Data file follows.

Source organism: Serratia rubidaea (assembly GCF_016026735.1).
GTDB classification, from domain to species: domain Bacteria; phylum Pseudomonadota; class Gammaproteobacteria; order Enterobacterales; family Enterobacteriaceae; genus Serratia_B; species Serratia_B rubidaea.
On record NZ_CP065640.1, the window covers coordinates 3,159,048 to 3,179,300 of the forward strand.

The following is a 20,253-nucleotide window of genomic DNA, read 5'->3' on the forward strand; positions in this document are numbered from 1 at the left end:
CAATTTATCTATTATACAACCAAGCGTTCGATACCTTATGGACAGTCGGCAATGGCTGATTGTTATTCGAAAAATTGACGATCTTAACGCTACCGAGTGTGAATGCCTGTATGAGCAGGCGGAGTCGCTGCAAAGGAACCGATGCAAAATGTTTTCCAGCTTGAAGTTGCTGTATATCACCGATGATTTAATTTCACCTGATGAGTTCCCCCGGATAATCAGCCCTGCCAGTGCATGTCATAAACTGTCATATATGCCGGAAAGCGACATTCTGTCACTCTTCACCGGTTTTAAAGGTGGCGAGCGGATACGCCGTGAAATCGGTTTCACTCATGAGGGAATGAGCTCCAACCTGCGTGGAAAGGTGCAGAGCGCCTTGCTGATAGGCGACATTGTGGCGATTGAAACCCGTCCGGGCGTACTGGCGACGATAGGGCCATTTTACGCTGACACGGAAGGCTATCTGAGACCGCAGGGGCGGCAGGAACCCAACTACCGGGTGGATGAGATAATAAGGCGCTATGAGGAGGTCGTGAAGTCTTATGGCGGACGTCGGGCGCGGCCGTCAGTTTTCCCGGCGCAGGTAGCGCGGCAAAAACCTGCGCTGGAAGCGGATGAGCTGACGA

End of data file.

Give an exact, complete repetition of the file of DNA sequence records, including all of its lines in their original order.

Source organism: Serratia rubidaea (assembly GCF_016026735.1).
GTDB classification, from domain to species: domain Bacteria; phylum Pseudomonadota; class Gammaproteobacteria; order Enterobacterales; family Enterobacteriaceae; genus Serratia_B; species Serratia_B rubidaea.
On record NZ_CP065640.1, the window covers coordinates 3,159,048 to 3,179,300 of the forward strand.

The following is a 20,253-nucleotide window of genomic DNA, read 5'->3' on the forward strand; positions in this document are numbered from 1 at the left end:
CAATTTATCTATTATACAACCAAGCGTTCGATACCTTATGGACAGTCGGCAATGGCTGATTGTTATTCGAAAAATTGACGATCTTAACGCTACCGAGTGTGAATGCCTGTATGAGCAGGCGGAGTCGCTGCAAAGGAACCGATGCAAAATGTTTTCCAGCTTGAAGTTGCTGTATATCACCGATGATTTAATTTCACCTGATGAGTTCCCCCGGATAATCAGCCCTGCCAGTGCATGTCATAAACTGTCATATATGCCGGAAAGCGACATTCTGTCACTCTTCACCGGTTTTAAAGGTGGCGAGCGGATACGCCGTGAAATCGGTTTCACTCATGAGGGAATGAGCTCCAACCTGCGTGGAAAGGTGCAGAGCGCCTTGCTGATAGGCGACATTGTGGCGATTGAAACCCGTCCGGGCGTACTGGCGACGATAGGGCCATTTTACGCTGACACGGAAGGCTATCTGAGACCGCAGGGGCGGCAGGAACCCAACTACCGGGTGGATGAGATAATAAGGCGCTATGAGGAGGTCGTGAAGTCTTATGGCGGACGTCGGGCGCGGCCGTCAGTTTTCCCGGCGCAGGTAGCGCGGCAAAAACCTGCGCTGGAAGCGGATGAGCTGACGA